Referring specifically to FIG. 4 the manner in which detection means 30 discriminates between touch and no-touch conditions will be described. Shown in FIG. 4 is the relationship between the spikes appearing at junction J2 which are indicative of touch and no-touch conditions, the threshold or reference voltage 64 of comparator 32 appearing at junction J4, and the signal appearing at junction J3 representing both the output 33 of comparator 32 and the output 46 of touch control system 20. If the spike 54 appearing at junction J2 coincidental with the negative going edge 27 of a square wave signal 50 is of relatively large magnitude and therefore crosses the threshold voltage 64 at junction J4, comparator 32 changes states thereby allowing its output 33 to be high and producing a signal 58 at junction J3. This state of comparator 32 is indicative of a no-touch condition of touch sensitive device (10'). As further illustrated in FIG. 4, the period of time during which comparator 32 will indicate a no-touch state is determined by the magnitude of the positive feedback. A large positive feedback 62 latches detection means 30 in a no-touch state resulting in a signal 58 at junction J3 of long duration which may be detected at any subsequent time as an indication of no-touch. This no-touch state of comparator 32 will be maintained indefinitely until the voltage at junction J5 is forced low by square wave signal source 28. Accordingly, the touch control system 20 may be sampled asynchronously with the drive signal 50 (FIG. 3). A small amount of positive feedback 62' results in a signal 58' at junction J3 of a longer duration than if no positive feedback is used. No positive feedback 62" results in a signal 58" at junction J3 which is of very short duration (probably too short to be properly recognized by an external control system which operates synchronously). Accordingly, the touch control system 20 may also be sampled synchronously with the drive signal 50 by using the proper amount of positive feedback to obtain the desired pulse widths of the signal at junction J3 which are compatible with the remainder of the control system.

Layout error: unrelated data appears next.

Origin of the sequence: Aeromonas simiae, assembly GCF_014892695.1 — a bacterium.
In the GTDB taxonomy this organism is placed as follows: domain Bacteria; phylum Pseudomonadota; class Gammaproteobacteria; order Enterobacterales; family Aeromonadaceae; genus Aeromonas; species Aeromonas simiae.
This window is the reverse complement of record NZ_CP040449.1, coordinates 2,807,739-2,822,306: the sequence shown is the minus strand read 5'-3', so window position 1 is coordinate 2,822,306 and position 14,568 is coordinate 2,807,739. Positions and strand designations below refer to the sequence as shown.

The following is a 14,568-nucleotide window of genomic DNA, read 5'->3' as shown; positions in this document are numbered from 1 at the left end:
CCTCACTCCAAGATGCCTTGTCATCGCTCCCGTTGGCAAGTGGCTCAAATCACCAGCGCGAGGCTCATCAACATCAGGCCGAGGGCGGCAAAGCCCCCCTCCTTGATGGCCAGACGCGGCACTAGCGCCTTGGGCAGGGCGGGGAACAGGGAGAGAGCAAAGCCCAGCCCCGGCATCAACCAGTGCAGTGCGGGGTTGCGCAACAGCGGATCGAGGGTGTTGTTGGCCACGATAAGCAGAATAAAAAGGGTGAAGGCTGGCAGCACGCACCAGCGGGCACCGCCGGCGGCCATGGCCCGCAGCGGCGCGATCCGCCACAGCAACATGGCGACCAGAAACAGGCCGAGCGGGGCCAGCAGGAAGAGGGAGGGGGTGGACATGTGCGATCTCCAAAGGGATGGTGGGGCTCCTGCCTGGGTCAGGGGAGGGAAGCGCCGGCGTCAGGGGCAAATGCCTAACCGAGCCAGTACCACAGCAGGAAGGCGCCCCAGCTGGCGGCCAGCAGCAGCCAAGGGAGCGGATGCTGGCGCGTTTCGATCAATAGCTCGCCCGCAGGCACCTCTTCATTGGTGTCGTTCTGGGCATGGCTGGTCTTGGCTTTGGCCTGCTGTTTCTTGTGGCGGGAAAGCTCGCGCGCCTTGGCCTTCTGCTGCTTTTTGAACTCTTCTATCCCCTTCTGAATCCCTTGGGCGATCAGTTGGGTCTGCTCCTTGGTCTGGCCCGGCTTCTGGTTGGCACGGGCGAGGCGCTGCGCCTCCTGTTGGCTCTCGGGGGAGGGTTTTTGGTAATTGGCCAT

Continuing to refer to FIG. 4, if the spike 56 appearing at junction J2 coincidental with the negative-going edge 27 of a square wave 50 is of a relatively small magnitude and therefore does not cross the threshold voltage 64 at junction J4, comparator 32 does not change states leaving the output 33 of comparator 32 at a low voltage which appears at junction J3. This state of comparator 32 is indicative of a touch condition of touch sensitive device (10').